Ideally, someone who feels sick is able to stay home, reducing the risk of becoming infected with a second virus. But viruses have incubation periods, multiplying for a day or more inside the body before the person starts to feel sick. So it is easy for someone to pick up more than one bug before feeling sick enough to retreat to the bedroom, Cherry said.
COVID in particular has a long presymptomatic period, up to four days, though the omicron variant of the virus seems to come on faster. If you’re out in a lot in crowds, a double whammy with flu is certainly possible.
“If you’re out doing things without a mask, then you’re more likely probably to get both,” she said.
These respiratory viruses commonly enter through the nasal passages. Often, they are trapped safely in mucus, which is then swallowed and dissolved harmlessly in the stomach. But when they manage to latch on to cells in the airways, the viruses penetrate the cell membrane, hijack its inner machinery, and begin to copy themselves—the definition of an infection.
Flu viruses latch onto substances on the cell surface called sialic acids. The coronavirus, on the other hand, latches onto a “receptor” called ACE-2. Though they may be infecting cells in the same part of the body, neither is likely to fully crowd out the other, Cherry said. Generally, there is plenty of real estate to go around.
Will coinfections make you sicker?
It depends on the timing. If the person is lucky, the immune response to the first invader could help protect against the second, Cherry said.
That’s because the first line of defense in the immune system, called the innate response, is nonspecific—meaning it is not tailored to any specific type of virus.
Infected cells respond by producing antiviral proteins called interferons, among other weapons, and the interferons that help ward off one type of virus generally will help ward off another.
That doesn’t mean it’s a good idea to get a second infection on purpose. While a second virus may not increase your misery, it certainly can’t make you feel any better.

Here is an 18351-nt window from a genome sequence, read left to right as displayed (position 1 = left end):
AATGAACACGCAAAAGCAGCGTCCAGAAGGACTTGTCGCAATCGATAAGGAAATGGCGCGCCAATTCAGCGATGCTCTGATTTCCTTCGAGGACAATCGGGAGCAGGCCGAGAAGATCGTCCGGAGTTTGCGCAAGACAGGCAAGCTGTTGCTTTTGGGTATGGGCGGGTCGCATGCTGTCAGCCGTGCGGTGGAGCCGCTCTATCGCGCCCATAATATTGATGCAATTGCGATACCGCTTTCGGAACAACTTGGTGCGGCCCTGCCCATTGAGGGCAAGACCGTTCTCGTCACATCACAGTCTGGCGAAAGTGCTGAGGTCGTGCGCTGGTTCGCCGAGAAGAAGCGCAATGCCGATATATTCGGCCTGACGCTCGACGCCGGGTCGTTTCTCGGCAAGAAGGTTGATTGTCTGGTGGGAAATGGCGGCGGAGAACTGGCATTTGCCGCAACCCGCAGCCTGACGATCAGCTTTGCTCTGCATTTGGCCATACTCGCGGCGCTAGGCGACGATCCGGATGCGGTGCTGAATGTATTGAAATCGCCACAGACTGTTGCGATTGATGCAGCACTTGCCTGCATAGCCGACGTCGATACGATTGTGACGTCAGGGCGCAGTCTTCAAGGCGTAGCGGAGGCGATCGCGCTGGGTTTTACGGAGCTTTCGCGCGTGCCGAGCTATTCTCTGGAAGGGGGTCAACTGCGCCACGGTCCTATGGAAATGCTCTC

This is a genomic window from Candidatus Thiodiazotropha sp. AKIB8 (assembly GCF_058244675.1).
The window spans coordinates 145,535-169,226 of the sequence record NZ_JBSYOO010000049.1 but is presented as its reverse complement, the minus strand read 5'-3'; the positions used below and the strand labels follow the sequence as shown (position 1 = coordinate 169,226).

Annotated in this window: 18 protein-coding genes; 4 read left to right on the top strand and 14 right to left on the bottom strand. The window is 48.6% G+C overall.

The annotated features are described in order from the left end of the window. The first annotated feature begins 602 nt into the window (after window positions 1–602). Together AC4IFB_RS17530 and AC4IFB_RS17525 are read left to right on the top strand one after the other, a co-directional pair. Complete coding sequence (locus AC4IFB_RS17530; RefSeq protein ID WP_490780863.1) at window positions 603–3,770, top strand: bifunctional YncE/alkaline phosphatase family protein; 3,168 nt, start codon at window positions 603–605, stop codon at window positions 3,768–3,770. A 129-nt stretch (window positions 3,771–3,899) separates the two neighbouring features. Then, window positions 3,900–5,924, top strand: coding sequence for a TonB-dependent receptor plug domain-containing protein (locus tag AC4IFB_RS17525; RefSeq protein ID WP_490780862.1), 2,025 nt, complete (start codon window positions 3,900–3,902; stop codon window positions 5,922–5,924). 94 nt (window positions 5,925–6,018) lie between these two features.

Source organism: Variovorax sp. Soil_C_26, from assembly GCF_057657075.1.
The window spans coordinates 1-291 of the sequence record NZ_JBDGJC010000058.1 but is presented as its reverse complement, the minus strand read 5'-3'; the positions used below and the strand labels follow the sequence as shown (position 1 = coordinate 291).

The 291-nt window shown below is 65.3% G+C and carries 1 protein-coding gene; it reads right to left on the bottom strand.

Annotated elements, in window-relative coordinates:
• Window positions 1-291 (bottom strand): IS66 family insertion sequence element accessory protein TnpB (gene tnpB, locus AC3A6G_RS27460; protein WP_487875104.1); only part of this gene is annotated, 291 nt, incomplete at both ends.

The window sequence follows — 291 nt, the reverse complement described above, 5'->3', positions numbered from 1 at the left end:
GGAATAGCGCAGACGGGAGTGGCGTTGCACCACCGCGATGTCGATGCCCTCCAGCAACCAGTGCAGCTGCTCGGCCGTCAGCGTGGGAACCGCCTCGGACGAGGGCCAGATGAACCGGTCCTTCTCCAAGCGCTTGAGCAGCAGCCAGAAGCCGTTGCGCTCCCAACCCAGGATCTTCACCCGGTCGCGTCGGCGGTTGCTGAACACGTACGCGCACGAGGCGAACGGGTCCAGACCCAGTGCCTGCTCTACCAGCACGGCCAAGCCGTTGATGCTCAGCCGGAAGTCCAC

And in plenty of circumstances, the second infection can make matters worse, said te Velthuis, the Princeton scientist.
That could happen if the viruses infect different parts of the body, for example. Influenza typically invades the upper airways, while some strains of the coronavirus can replicate in the lower airways and the digestive tract, he said.
“The combined infection may trigger immune responses in several locations and a stronger feeling of malaise overall,” he said.
All sorts of variables come into play, such as the person’s prior exposure to either of the two viruses, whether or not they’ve been vaccinated, and the sheer number of viruses they ingest, said Penn State’s Cattadori.
The impact of a coinfection can be even worse when the second infection is bacterial. Flu and COVID both cause temporary damage to the lining of the airways, impairing the patient’s ability to defeat bacteria, said Temple’s Fekete.
“The bacteria have an easier time getting in,” he said.
In an older person or someone who smokes cigarettes, he said, the result can be pneumonia.
What to do if you have ‘flurona’
Most people with the flu and COVID may not realize it, as out-of-hospital testing for the flu is unusual. And lately, as we’ve all heard, COVID tests are in short supply.
But whether you’re infected with one virus or the other, or both, the usual advice applies:
Stay away from others. Drink plenty of water. Call your doctor, and seek emergency care if you feel difficulty breathing.
Treatments are available for both types of infections, should your doctor recommend them.
Above all, do not panic, especially if you have been vaccinated against one virus or both. While the vaccine may not have prevented infection in your case, it is very likely to prevent severe disease.
©2022 The Philadelphia Inquirer, LLC.
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‘Flurona’ is real, but don’t panic—it’s common to get two viruses at once (2022, January 12)
retrieved 12 January 2022